Relatives of tourists who died of carbon monoxide poisoning set to sue Airbnb

​​Kandace Florence, Jordan Marshall and Courtez Hall were in Mexico City for its Day of the Dead celebrations, a holiday observed on Nov. 1 and 2.

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The mothers of three Americans who died from suspected carbon monoxide poisoning while vacationing at an Airbnb in Mexico have declared a lawsuit against the vacation rental industry giant.

​​Kandace Florence, 28, Jordan Marshall, 28, and Courtez Hall, 33, a friend of Marshall’s, were in Mexico City for its Day of the Dead celebrations, a holiday observed annually on Nov. 1 and 2, theGrio previously reported.

According to NBC News, Freida Florence, Kandace’s mother; Jennifer Marshall, Jordan’s mother; and Ceola Hall, the mother of Courtez believe their children’s deaths were easily preventable.

Airbnb Mexico City
The Airbnb logo is displayed on a computer screen. In an Airbnb property in Mexico City, three Black travelers were found dead in late October from what appears to be carbon monoxide poisoning. (Photo: Carl Court/Getty Images)

“We can never get our babies back. But we really want to ensure that no other family has to deal with this,” Marshall said, according to NBC. “The way that we lost our children, I mean, it’s devastating. You go from grief to rage, because this could have so easily been avoided.”

The forthcoming lawsuit will attempt to compel Airbnb to require functional carbon monoxide detectors at every one of its units worldwide.

According to theGrio, Kandace mentioned to her boyfriend during a phone conversation on Oct. 30 that she wasn’t feeling well. When the call dropped and he could not get in touch with her again, he contacted the Airbnb host and requested a welfare check for the guests.

Kandace and Jordan were childhood best friends in Virginia City, and Jordan and Courtez worked together as educators in New Orleans.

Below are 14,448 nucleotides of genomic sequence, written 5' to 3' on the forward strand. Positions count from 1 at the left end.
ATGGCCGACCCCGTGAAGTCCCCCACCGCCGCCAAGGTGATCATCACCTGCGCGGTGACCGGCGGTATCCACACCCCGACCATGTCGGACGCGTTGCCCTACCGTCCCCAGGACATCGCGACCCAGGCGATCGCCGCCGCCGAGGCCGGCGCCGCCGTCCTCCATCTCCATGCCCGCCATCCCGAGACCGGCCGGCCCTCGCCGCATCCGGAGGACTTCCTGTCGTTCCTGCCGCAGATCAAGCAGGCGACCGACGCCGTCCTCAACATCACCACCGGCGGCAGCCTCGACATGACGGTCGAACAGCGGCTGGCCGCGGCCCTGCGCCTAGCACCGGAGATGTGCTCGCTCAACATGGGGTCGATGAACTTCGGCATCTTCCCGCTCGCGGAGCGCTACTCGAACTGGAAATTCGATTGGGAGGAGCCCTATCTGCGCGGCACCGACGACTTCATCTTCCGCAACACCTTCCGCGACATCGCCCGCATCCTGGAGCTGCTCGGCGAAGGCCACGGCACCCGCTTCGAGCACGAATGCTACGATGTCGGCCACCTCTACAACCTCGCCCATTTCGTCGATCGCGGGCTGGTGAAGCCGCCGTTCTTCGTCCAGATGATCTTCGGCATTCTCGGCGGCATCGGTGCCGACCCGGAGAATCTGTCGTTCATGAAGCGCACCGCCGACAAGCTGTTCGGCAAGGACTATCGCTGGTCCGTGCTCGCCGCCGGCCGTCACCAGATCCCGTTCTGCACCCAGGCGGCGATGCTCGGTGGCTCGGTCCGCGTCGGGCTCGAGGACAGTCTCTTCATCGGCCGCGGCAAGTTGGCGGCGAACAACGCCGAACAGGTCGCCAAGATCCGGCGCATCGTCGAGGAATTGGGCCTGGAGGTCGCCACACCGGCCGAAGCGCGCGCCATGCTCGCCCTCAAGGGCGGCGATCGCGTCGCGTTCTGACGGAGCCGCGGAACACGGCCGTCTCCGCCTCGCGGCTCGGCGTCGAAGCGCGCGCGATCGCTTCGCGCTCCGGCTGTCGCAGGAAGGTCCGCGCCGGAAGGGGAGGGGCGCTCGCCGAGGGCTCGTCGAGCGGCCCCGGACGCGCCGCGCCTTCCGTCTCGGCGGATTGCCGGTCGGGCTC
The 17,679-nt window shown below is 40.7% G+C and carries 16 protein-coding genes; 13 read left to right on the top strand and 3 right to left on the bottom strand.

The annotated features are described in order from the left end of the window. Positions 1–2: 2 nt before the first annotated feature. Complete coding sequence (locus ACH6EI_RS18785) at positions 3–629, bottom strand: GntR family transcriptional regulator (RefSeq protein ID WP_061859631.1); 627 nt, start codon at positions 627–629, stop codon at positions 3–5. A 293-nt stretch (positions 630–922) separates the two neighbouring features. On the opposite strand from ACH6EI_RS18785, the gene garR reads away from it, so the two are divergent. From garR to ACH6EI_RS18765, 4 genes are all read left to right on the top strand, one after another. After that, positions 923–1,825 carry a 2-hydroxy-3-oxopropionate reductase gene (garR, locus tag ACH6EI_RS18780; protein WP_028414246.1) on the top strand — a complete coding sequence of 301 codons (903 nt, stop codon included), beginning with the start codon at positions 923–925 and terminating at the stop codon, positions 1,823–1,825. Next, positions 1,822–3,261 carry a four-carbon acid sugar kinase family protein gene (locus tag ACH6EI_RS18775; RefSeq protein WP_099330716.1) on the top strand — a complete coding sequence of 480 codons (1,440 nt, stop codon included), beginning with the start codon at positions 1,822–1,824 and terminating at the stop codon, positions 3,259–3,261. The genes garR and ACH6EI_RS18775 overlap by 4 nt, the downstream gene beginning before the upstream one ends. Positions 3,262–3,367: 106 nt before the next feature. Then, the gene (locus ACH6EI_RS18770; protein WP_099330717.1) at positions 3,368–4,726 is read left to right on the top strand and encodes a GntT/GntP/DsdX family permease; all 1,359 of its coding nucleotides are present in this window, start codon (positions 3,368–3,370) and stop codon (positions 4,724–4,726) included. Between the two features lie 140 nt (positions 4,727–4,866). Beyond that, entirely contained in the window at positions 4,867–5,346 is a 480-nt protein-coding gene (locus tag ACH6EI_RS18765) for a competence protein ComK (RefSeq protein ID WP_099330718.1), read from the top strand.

NBC reported that L. Chris Stewart, the mothers’ attorney, said a defective water heater was to blame for the Americans’ carbon monoxide poisoning. He claimed Airbnb was aware of the issue because of a previous lawsuit.

The Atlanta-based attorney said that since Airbnb controls parties and guns, requiring carbon monoxide alarms should be a corporate policy to protect consumers — but added that their reason for not doing so is probably that the company would have to pull listings.

“It’s always about money,” Stewart said, NBC reported. “They only speak money, which is why this lawsuit is coming.”

Airbnb has suspended the listing in Mexico City.

“This is a terrible tragedy, and our thoughts are with the families and loved ones as they grieve such an unimaginable loss,” an Airbnb spokesperson told theGrio. “Our priority right now is supporting those impacted as the authorities investigate what happened, and we stand ready to assist with their inquiries however we can.”

According to NBC, smoke and carbon monoxide detectors are provided to all qualified hosts as part of Airbnb’s global detector program. All hosts are urged to ensure they have the sensors.

In the United States, more than 400 individuals pass away annually, and tens of thousands more are sickened from carbon monoxide. The Centers for Disease Control and Prevention contends such poisoning is almost 100% avoidable.

Like the flu, early symptoms can include headaches, nausea and dizziness.

Frequently, a broken or misused common appliance is the source of carbon monoxide poisoning. Inadequate ventilation and mechanical faults can cause gas to leak from several sources, including furnaces, automobile engines, stoves, generators, barbecues, water heaters and laundry dryers.

The gas has no smell, color or flavor and may kill at high concentrations in minutes.

A functioning carbon monoxide monitor, which will signal an alert if danger is present, is the best way to prevent falling victim.

“These are the three examples of what parents want their children to be. We lost a 12th-grade teacher, a seventh-grade teacher, an entrepreneur who built a company from nothing,” Stewart said, NBC reported. “That’s what we want. These people were helping the next generation.”


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